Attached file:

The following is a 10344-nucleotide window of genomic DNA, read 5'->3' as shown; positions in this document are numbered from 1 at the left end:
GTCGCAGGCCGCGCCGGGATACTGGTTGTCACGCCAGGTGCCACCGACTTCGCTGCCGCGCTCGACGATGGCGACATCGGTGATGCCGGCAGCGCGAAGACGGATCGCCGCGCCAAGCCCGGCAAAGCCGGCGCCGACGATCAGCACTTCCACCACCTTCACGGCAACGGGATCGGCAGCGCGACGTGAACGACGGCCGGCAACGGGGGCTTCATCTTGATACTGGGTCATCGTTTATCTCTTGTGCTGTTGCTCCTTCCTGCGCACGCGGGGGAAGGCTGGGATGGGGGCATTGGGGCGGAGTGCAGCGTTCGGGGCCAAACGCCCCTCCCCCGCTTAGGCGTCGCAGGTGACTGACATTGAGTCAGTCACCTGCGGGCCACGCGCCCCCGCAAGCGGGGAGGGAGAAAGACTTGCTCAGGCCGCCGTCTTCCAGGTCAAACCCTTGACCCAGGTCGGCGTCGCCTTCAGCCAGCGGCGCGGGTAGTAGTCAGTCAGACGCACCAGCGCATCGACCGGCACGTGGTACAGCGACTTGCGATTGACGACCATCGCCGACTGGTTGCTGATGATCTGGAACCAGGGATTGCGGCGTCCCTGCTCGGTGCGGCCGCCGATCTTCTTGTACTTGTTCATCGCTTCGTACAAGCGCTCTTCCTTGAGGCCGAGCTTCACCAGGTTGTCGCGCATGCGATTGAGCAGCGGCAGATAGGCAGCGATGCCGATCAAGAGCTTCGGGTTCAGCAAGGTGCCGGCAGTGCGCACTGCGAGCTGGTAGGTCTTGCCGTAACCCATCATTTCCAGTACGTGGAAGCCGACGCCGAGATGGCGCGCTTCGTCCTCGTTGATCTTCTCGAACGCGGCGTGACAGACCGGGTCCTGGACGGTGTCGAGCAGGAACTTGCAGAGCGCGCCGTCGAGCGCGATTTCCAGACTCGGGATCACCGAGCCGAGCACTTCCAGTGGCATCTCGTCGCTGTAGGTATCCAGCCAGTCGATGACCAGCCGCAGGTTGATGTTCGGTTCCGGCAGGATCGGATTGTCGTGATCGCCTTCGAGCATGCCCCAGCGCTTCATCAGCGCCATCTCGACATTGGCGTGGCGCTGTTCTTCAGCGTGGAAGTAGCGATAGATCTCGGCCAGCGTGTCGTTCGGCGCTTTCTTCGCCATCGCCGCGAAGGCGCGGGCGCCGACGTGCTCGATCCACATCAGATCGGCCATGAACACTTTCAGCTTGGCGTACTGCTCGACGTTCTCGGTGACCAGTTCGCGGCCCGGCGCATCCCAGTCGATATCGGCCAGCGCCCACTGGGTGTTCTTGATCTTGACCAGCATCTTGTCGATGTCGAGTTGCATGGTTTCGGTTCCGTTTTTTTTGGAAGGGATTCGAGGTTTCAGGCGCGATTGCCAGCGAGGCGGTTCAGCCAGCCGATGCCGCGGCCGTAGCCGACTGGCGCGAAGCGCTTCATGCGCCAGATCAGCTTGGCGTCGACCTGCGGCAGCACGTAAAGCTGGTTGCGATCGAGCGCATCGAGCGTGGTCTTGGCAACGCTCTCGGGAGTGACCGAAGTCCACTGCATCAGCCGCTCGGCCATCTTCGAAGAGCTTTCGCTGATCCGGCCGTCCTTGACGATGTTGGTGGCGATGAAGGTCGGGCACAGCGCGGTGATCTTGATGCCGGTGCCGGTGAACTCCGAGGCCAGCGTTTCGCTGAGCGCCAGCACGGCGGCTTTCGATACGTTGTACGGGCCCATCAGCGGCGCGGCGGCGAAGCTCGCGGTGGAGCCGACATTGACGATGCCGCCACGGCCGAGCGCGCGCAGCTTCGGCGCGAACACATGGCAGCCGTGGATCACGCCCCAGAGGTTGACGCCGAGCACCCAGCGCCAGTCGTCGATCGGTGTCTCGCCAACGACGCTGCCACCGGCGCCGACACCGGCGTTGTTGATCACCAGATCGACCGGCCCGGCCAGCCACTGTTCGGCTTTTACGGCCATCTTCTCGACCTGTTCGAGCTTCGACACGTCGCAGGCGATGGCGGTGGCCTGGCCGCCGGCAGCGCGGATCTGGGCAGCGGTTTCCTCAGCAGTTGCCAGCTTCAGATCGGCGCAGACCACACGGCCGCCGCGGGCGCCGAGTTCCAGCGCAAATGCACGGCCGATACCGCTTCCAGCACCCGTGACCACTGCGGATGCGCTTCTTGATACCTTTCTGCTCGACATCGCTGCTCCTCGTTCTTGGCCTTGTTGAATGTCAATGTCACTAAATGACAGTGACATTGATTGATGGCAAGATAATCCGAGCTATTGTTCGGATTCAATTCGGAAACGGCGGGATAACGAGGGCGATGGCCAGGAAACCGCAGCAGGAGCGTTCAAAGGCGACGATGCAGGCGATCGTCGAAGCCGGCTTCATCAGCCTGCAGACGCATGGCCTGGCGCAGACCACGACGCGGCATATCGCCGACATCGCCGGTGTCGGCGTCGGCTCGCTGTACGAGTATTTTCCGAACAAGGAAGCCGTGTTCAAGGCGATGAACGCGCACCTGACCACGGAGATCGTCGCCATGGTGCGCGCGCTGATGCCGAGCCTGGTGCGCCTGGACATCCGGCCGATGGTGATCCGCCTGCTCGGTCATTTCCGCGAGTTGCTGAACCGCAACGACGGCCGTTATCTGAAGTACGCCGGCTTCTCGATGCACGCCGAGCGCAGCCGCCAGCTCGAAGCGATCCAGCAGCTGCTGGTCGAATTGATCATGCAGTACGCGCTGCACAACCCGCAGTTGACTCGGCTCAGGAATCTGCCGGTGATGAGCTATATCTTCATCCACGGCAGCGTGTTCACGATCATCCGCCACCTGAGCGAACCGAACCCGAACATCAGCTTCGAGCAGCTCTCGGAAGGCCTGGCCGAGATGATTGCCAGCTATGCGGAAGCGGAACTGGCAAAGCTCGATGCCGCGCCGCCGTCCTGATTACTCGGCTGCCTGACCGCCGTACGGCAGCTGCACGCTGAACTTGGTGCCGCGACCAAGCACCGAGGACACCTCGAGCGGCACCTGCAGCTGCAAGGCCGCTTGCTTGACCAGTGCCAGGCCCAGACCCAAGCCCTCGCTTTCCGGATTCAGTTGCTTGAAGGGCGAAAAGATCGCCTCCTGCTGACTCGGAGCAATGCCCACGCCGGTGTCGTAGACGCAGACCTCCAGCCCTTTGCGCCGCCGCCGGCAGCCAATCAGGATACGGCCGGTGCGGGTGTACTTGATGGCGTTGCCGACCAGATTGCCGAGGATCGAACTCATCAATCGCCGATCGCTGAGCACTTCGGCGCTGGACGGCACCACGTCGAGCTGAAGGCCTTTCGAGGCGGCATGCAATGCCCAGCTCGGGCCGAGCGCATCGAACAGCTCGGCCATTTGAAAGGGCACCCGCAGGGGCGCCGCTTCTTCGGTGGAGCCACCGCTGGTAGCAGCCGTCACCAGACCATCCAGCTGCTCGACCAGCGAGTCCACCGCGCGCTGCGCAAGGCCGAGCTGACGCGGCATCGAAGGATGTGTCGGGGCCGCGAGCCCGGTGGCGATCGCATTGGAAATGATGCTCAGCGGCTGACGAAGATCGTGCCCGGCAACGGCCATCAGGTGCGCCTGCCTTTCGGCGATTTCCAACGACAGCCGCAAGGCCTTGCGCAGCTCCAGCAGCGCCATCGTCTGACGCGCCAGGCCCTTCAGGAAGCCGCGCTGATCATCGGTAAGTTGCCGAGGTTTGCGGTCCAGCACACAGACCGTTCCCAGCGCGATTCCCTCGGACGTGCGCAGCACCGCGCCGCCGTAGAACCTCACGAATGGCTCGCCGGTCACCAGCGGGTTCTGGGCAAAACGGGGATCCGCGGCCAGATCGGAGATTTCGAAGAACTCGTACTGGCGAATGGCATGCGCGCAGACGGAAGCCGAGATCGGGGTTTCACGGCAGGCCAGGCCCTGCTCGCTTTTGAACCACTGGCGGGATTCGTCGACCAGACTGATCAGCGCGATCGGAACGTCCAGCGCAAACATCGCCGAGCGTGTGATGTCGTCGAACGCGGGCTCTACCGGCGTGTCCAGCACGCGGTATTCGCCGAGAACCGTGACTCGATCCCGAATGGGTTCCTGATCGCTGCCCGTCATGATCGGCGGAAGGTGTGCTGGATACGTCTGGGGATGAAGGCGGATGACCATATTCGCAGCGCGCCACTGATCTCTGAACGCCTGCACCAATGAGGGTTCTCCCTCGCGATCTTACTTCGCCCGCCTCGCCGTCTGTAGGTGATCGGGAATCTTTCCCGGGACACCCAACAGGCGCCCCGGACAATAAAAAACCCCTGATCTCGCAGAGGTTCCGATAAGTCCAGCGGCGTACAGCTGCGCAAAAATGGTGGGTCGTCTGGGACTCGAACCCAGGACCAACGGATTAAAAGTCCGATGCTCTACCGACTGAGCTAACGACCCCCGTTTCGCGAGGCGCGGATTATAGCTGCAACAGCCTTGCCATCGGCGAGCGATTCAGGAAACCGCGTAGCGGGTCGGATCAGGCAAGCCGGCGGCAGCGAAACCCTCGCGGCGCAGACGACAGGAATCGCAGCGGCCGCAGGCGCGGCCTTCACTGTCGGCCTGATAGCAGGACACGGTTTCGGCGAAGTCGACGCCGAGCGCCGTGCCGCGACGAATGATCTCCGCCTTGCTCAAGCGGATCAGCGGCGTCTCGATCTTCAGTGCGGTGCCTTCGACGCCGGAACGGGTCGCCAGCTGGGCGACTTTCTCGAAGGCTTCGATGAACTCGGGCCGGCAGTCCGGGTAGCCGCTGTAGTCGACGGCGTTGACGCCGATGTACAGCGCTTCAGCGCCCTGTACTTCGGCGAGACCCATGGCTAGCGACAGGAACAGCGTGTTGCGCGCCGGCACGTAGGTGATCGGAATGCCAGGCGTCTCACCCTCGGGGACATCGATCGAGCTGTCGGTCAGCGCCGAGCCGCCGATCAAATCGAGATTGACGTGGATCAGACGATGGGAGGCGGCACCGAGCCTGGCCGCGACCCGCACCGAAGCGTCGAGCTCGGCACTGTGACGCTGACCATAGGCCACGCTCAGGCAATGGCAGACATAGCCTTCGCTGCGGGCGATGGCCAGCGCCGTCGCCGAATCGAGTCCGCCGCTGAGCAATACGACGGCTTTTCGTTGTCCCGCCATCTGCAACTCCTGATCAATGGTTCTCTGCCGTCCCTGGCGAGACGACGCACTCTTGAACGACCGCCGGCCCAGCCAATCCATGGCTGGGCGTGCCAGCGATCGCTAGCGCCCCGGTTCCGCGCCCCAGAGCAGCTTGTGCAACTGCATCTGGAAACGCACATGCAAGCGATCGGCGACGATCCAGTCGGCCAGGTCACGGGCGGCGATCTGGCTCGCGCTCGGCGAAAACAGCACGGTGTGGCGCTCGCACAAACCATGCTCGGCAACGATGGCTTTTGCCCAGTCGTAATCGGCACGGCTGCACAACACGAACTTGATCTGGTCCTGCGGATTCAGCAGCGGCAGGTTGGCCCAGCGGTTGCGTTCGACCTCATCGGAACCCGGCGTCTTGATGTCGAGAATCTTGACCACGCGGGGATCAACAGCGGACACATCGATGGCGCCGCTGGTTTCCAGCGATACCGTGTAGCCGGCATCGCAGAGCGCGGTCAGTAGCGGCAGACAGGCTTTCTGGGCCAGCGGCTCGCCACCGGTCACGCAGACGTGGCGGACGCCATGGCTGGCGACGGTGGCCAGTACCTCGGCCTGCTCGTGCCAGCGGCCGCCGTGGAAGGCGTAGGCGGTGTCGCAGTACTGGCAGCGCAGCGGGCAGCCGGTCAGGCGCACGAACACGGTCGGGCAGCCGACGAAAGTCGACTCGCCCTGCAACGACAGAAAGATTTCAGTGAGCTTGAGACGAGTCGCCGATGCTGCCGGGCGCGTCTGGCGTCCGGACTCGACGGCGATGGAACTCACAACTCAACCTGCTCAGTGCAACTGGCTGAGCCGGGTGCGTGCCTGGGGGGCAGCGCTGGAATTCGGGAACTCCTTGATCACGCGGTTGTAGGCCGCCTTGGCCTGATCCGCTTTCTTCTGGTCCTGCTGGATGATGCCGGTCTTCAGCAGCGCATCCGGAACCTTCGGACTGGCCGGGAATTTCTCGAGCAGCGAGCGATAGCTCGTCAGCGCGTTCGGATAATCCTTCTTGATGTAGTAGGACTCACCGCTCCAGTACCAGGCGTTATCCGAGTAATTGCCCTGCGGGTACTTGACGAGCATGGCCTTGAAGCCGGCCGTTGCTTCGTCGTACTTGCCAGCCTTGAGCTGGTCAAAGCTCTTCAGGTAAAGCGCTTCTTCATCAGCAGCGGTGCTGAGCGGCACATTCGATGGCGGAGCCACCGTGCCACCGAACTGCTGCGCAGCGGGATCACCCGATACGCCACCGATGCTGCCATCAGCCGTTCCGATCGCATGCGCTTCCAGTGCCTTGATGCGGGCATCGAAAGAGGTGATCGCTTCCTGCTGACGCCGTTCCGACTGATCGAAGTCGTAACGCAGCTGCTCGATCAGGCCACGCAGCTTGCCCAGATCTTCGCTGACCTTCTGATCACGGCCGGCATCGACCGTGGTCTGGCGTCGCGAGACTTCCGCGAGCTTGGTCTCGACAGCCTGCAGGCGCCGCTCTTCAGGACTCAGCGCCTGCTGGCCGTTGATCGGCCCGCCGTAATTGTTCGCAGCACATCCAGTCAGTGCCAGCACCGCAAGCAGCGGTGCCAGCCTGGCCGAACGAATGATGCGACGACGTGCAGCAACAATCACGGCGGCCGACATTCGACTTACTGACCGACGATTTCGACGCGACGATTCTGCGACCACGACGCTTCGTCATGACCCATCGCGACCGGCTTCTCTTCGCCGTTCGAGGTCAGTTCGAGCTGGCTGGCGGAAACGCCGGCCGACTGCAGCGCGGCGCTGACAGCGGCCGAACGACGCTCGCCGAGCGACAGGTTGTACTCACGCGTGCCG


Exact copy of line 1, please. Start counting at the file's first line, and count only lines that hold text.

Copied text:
The following is a 10344-nucleotide window of genomic DNA, read 5'->3' as shown; positions in this document are numbered from 1 at the left end: